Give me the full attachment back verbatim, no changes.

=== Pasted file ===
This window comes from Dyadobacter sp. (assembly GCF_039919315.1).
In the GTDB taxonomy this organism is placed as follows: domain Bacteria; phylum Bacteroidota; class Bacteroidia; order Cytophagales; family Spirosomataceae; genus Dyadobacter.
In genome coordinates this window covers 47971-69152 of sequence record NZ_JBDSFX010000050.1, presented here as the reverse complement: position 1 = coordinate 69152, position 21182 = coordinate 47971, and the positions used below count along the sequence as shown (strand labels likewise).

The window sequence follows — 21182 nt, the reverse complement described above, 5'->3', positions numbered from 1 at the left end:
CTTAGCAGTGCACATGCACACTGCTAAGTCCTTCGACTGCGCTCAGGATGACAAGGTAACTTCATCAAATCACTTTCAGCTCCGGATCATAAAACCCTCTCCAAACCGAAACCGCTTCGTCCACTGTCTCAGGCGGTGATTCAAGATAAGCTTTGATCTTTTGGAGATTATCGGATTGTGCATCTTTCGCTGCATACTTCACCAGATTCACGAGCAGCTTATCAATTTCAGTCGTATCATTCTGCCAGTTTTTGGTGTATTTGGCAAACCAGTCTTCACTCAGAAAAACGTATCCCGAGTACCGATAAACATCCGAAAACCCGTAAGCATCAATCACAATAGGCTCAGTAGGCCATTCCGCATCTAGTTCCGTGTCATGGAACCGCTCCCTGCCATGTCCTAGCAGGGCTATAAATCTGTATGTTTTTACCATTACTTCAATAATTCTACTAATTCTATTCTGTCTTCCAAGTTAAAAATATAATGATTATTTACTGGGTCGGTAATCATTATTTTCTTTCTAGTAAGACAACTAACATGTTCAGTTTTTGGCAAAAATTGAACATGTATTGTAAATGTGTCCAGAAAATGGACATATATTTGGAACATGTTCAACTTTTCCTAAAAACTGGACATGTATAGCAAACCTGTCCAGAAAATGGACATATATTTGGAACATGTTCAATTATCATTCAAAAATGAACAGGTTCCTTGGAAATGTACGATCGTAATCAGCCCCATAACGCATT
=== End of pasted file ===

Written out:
This window comes from Dyadobacter sp. (assembly GCF_039919315.1).
In the GTDB taxonomy this organism is placed as follows: domain Bacteria; phylum Bacteroidota; class Bacteroidia; order Cytophagales; family Spirosomataceae; genus Dyadobacter.
In genome coordinates this window covers 47971-69152 of sequence record NZ_JBDSFX010000050.1, presented here as the reverse complement: position 1 = coordinate 69152, position 21182 = coordinate 47971, and the positions used below count along the sequence as shown (strand labels likewise).

The window sequence follows — 21182 nt, the reverse complement described above, 5'->3', positions numbered from 1 at the left end:
CTTAGCAGTGCACATGCACACTGCTAAGTCCTTCGACTGCGCTCAGGATGACAAGGTAACTTCATCAAATCACTTTCAGCTCCGGATCATAAAACCCTCTCCAAACCGAAACCGCTTCGTCCACTGTCTCAGGCGGTGATTCAAGATAAGCTTTGATCTTTTGGAGATTATCGGATTGTGCATCTTTCGCTGCATACTTCACCAGATTCACGAGCAGCTTATCAATTTCAGTCGTATCATTCTGCCAGTTTTTGGTGTATTTGGCAAACCAGTCTTCACTCAGAAAAACGTATCCCGAGTACCGATAAACATCCGAAAACCCGTAAGCATCAATCACAATAGGCTCAGTAGGCCATTCCGCATCTAGTTCCGTGTCATGGAACCGCTCCCTGCCATGTCCTAGCAGGGCTATAAATCTGTATGTTTTTACCATTACTTCAATAATTCTACTAATTCTATTCTGTCTTCCAAGTTAAAAATATAATGATTATTTACTGGGTCGGTAATCATTATTTTCTTTCTAGTAAGACAACTAACATGTTCAGTTTTTGGCAAAAATTGAACATGTATTGTAAATGTGTCCAGAAAATGGACATATATTTGGAACATGTTCAACTTTTCCTAAAAACTGGACATGTATAGCAAACCTGTCCAGAAAATGGACATATATTTGGAACATGTTCAATTATCATTCAAAAATGAACAGGTTCCTTGGAAATGTACGATCGTAATCAGCCCCATAACGCATT